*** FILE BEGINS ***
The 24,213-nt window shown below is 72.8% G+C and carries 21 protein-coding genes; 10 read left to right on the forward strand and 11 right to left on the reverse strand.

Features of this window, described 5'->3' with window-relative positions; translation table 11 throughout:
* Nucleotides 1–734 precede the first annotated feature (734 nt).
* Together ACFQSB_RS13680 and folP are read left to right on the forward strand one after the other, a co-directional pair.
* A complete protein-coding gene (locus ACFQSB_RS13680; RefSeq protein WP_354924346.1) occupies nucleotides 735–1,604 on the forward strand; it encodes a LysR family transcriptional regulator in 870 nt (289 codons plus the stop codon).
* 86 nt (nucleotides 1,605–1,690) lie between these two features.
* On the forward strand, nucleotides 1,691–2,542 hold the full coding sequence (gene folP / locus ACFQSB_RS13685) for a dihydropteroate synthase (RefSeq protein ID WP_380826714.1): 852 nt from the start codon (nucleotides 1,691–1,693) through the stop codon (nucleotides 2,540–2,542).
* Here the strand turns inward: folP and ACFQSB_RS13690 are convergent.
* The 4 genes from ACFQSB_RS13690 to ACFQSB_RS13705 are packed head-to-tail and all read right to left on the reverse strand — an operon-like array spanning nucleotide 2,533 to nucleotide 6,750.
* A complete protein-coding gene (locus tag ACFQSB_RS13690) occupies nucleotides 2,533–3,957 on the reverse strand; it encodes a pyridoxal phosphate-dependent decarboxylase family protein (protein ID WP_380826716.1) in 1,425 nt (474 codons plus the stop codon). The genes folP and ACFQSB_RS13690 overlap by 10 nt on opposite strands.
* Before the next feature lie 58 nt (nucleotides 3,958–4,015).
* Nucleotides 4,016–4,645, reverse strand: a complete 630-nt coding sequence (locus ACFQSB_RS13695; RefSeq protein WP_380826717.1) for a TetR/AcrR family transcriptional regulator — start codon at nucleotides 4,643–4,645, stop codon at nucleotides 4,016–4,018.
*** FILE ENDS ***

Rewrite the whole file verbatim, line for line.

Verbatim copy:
The 24,213-nt window shown below is 72.8% G+C and carries 21 protein-coding genes; 10 read left to right on the forward strand and 11 right to left on the reverse strand.

Features of this window, described 5'->3' with window-relative positions; translation table 11 throughout:
* Nucleotides 1–734 precede the first annotated feature (734 nt).
* Together ACFQSB_RS13680 and folP are read left to right on the forward strand one after the other, a co-directional pair.
* A complete protein-coding gene (locus ACFQSB_RS13680; RefSeq protein WP_354924346.1) occupies nucleotides 735–1,604 on the forward strand; it encodes a LysR family transcriptional regulator in 870 nt (289 codons plus the stop codon).
* 86 nt (nucleotides 1,605–1,690) lie between these two features.
* On the forward strand, nucleotides 1,691–2,542 hold the full coding sequence (gene folP / locus ACFQSB_RS13685) for a dihydropteroate synthase (RefSeq protein ID WP_380826714.1): 852 nt from the start codon (nucleotides 1,691–1,693) through the stop codon (nucleotides 2,540–2,542).
* Here the strand turns inward: folP and ACFQSB_RS13690 are convergent.
* The 4 genes from ACFQSB_RS13690 to ACFQSB_RS13705 are packed head-to-tail and all read right to left on the reverse strand — an operon-like array spanning nucleotide 2,533 to nucleotide 6,750.
* A complete protein-coding gene (locus tag ACFQSB_RS13690) occupies nucleotides 2,533–3,957 on the reverse strand; it encodes a pyridoxal phosphate-dependent decarboxylase family protein (protein ID WP_380826716.1) in 1,425 nt (474 codons plus the stop codon). The genes folP and ACFQSB_RS13690 overlap by 10 nt on opposite strands.
* Before the next feature lie 58 nt (nucleotides 3,958–4,015).
* Nucleotides 4,016–4,645, reverse strand: a complete 630-nt coding sequence (locus ACFQSB_RS13695; RefSeq protein WP_380826717.1) for a TetR/AcrR family transcriptional regulator — start codon at nucleotides 4,643–4,645, stop codon at nucleotides 4,016–4,018.